It's hard to believe, given his later trenchant research in viticulture and enology, that Wright had difficulties with science classes at Davis. "I had no chemistry background," Wright protests. But it's how he and Rollin Soles bonded.
"As a teaching assistant in microbiology," says Soles, "I spent so much time getting him over the hump with chemistry it was hilarious. But you know how you hit it off with someone right away? That's what it was with Ken."
Holstein moved to Oregon in 1979, managing vineyards for Knudsen-Erath. Wright was taken with the Pinots he tasted with Holstein on visits. "There was a luscious quality to them of perfectly ripened fruit, not green, not overripe, just dead-ripe fruit. I knew I wanted something that was nimble, and alive," Wright says.
He didn't think he could achieve that in California. "After having those wines, I knew I wanted to be in Oregon," Wright says. "I just had to wait until I could afford it."
Finally, in 1985, Wright could wait no longer. He loaded up his truck with those barrels of Cabernet and Merlot to have something to sell as a first vintage, and set up shop in a vacant warehouse in McMinnville, Ore. The local Bureau of Alcohol, Tobacco and Firearms agent, Ron Fitzgerald, patiently explained why Wright could not sell the undocumented wine, yet he eventually took pity. Panther Creek, which would become famous for Pinot Noir, launched with a 1984 California Cabernet blend.
Panther Creek's debut Pinot Noir 1986 was tough and overly extracted, but by 1990 the wines were gaining polish and elegance, with rich fruit and seductive textures. That year, the owners of another startup winery, Domaine Serene, contracted with Wright to make their first few vintages at Panther Creek.
But although Wright was making good progress with his wines, his finances and his personal life were not going so well.
His business partner in Panther Creek was his first wife, Corby. Friends in high school, they reconnected in the Bay Area and married in 1980. They had two sons. But by 1989, having drifted apart as Wright worked long hours at the winery while Corby held a full-time job as managing editor of a local weekly newspaper, they had divorced. "We remain friends," says Corby, "and really raised the kids together."
To finance increased production of his Panther Creek wines he took in another partner, Steve Lind. A dentist in Salem, Lind was supposed to be a silent partner, but by 1993 their disagreements got to the point where Wright bought out Lind's share, even though he could not really afford it.
"I wrote a letter to every futures buyer, got a second mortgage, and offered to reimburse every single customer with a personal check," Wright says. Most people said thanks but they really preferred to receive the wine. Unable to pay his growers their full due, he got them to delay their compensation. Wright paid the growers in full when he sold Panther Creek in 1994 to Ron and Linda Kaplan.
By then, Wright was ready to turn another page in his life. In 1992, he joined a local amateur softball team and met the team's organizer, Karen Stecker. Born in Idaho, she had grown up in the Bay Area, then studied commercial interior design at San Jose State University. Adept at architectural drawings, she operated a successful design firm in McMinnville. Smitten with each other, they married in 1995.
The next year, they opened Ken Wright Cellars. They retrofitted the defunct Portland Glove Company, a brick-façade factory building at the crossroads of tiny Carlton, just north of McMinn into a winery. Karen soon put her design chops to work repurposing an old barn ville, next to the railroad tracks, planning every detail of a new winery, which was completed in
1999. She even revamped the old railroad station across the street into a welcoming tasting room.
With Ken Wright Cellars, a winemaking style came into focus: Pinots with pinpoint flavors and generosity, without excessive alcohol, tannins or acidity. The wines have also proven to age well for eight to 15 years.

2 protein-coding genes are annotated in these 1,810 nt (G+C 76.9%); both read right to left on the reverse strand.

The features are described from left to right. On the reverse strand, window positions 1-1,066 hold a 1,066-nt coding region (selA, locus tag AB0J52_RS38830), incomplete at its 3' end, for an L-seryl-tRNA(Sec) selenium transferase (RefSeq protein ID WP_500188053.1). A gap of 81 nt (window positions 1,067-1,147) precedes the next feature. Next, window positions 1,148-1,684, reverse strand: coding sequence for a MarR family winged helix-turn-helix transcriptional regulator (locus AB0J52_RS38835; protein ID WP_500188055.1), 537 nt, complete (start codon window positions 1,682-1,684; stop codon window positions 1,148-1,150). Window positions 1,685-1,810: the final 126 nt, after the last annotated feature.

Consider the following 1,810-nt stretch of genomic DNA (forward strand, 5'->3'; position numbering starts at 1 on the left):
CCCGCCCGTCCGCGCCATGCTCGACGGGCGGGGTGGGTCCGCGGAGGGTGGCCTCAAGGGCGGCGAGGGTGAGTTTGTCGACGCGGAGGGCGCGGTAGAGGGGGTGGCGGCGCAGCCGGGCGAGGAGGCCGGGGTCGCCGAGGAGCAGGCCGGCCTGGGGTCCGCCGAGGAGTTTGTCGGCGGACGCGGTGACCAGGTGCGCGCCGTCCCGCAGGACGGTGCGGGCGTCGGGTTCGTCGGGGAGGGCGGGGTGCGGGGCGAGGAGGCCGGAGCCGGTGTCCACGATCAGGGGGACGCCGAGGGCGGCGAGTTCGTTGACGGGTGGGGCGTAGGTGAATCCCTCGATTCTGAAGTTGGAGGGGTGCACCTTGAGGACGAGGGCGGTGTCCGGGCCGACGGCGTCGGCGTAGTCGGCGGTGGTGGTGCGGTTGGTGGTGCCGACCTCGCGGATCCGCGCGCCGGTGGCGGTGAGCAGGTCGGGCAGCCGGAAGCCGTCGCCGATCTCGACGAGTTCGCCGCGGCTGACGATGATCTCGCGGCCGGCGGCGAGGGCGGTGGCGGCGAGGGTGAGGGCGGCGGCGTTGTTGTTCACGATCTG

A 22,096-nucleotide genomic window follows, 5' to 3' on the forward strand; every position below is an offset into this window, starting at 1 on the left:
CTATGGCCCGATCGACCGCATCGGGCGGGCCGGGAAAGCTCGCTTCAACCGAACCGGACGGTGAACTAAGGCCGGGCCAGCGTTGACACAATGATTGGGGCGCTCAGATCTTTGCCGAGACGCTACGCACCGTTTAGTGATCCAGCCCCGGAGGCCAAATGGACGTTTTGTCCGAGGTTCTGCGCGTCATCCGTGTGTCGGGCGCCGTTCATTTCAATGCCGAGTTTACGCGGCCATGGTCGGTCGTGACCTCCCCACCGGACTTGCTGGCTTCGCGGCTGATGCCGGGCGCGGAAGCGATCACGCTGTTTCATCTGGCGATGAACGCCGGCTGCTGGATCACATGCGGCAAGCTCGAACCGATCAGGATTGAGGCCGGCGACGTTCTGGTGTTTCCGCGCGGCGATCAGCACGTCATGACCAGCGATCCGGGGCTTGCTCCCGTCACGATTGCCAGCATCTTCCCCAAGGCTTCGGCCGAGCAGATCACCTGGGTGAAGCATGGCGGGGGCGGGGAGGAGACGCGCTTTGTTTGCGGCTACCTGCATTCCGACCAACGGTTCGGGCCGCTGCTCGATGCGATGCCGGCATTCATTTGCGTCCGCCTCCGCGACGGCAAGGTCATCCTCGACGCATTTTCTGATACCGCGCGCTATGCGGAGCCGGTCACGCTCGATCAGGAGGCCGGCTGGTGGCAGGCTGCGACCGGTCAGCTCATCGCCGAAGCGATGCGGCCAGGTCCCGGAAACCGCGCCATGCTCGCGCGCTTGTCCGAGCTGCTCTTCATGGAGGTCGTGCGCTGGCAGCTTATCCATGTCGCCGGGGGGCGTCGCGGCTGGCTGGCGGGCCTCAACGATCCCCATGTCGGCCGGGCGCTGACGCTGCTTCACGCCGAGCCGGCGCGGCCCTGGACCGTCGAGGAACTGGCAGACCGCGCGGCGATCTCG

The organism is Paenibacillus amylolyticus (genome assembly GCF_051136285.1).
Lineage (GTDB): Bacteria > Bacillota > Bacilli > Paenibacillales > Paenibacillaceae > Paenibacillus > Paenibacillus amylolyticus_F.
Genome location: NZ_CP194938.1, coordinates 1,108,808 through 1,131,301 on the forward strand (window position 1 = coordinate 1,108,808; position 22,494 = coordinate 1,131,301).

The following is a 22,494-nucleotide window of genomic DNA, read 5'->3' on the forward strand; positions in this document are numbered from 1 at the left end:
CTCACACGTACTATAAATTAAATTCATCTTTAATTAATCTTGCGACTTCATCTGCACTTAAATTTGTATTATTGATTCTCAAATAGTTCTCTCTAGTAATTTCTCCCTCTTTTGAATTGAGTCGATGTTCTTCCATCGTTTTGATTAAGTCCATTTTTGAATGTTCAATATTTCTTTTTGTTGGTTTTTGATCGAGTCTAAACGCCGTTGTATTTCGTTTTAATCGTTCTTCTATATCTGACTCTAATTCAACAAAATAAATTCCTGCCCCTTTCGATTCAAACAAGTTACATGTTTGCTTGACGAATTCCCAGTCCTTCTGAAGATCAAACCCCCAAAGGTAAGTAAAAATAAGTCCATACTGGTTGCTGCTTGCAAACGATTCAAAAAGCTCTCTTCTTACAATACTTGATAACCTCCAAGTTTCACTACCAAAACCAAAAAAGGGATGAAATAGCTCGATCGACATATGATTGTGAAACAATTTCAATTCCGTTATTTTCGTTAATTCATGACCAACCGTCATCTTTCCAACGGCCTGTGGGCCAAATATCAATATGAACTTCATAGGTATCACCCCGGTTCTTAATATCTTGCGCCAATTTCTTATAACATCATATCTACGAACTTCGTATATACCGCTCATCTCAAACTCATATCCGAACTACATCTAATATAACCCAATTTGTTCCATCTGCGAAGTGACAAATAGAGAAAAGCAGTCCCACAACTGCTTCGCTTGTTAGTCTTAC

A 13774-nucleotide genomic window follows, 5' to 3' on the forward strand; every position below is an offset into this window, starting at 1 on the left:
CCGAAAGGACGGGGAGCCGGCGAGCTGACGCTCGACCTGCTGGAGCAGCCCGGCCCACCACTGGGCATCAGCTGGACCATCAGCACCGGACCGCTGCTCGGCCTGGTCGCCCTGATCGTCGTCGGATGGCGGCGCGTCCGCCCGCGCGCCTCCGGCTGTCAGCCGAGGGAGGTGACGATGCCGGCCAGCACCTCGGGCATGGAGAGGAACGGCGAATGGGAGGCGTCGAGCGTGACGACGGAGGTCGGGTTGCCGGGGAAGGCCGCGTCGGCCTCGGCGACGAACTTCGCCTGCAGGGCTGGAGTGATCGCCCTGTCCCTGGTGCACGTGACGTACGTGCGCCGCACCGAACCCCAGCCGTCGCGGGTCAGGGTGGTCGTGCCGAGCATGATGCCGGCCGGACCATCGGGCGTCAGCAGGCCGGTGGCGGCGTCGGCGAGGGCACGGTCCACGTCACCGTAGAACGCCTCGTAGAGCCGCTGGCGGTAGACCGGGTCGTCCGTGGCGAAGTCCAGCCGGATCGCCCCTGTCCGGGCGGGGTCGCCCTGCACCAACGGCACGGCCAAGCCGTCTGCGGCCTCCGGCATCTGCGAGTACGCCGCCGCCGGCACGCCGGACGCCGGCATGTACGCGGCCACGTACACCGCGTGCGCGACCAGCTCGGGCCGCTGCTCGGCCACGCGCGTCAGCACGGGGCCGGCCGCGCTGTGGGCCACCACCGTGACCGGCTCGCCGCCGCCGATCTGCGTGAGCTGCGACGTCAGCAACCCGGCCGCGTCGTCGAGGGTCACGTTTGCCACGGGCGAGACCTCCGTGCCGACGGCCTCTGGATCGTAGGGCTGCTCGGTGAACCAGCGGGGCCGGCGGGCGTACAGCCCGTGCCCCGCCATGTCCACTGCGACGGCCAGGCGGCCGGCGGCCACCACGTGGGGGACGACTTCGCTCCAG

"Pinot Noir in Oregon, harvested at the right time, has this fabulous fresh fruit profile, ripe but not into the dried fruit area," Wright says. "Our autumns are cooler [than California's], so there is a longer window for what we want from our vineyards before the grapes get overripe. I want the weight of the wine to be not too heavy or too light, supple on the palate, as seamless as possible."
The wines are polished enough to drink early, which makes them catnip for restaurants. "We may be sacrificing some ageability past 20 years or something like that, but we're not sacrificing quality. Grippy and tannic does not provide pleasure."
He's experimented with fermenting on the stems, but doesn't like it in his wines. "I like other people's wines that do, but when I try it the wines are too angular, too hard."
Over the years he has cut back on the use of new oak barrels, as have many Oregon vintners.
He also employs a technique that he learned from Burgundian winemaker André Porcheret, formerly of Domaine de la Romanée-Conti, for preparing the barrels with salt and hot water to reduce the green, resiny character perceived in wines as "woody."
Though it began humbly, the operation is now akin to a Burgundy négociant-domaine.
Between Savoya and Canary Hill (in the Eola-Amity Hills AVA), the Wrights own 36 acres of vines, and they buy from 11 other vineyards that each yield a unique single-vineyard bottling.
They produce 13,000 cases per year under the Ken Wright label. A second label, Tyrus Evan, accommodates the occasional experiment with warm-climate varietals made from vineyards in Washington and southern Oregon.
Ken Wright Cellars has become a model of consistent excellence, producing 111 wines rated "outstanding" (90 points or higher on the Wine Spectator 100-point scale) in 18 vintages.
For all his fascination with vineyards, Wright maintains that it was never his intention to focus on vineyard-designated wines.
In the 1980s, only a few Oregon wines were labeled with a specific vineyard. At Panther Creek in 1990, Wright was being floored by two lots, one from grapes grown at Canary Hill, the other from Carter. Though they are close and are both on Jory soils, a common type in Willamette Valley, Canary Hill faces east, Carter southwest.
"What was remarkable was the structure," he says. "Carter gets the super hot part of the day.
In the vineyard you can feel a noticeable difference in the quality of the skins. Canary Hill's are thinner and more delicate. There's more tannin in Carter, no doubt about it." He has continued to make wines from these sites as his roster of vineyards has expanded.
In looking for sites that appealed to him for the long-term, he noticed a pattern. Vineyards in volcanic soils like Jory tended to be more fruit driven, while those on marine sediments were more floral and spice driven. "And even within those divisions, each location had its signature that came from that place. It wasn't my hand, it was the place," Wright says.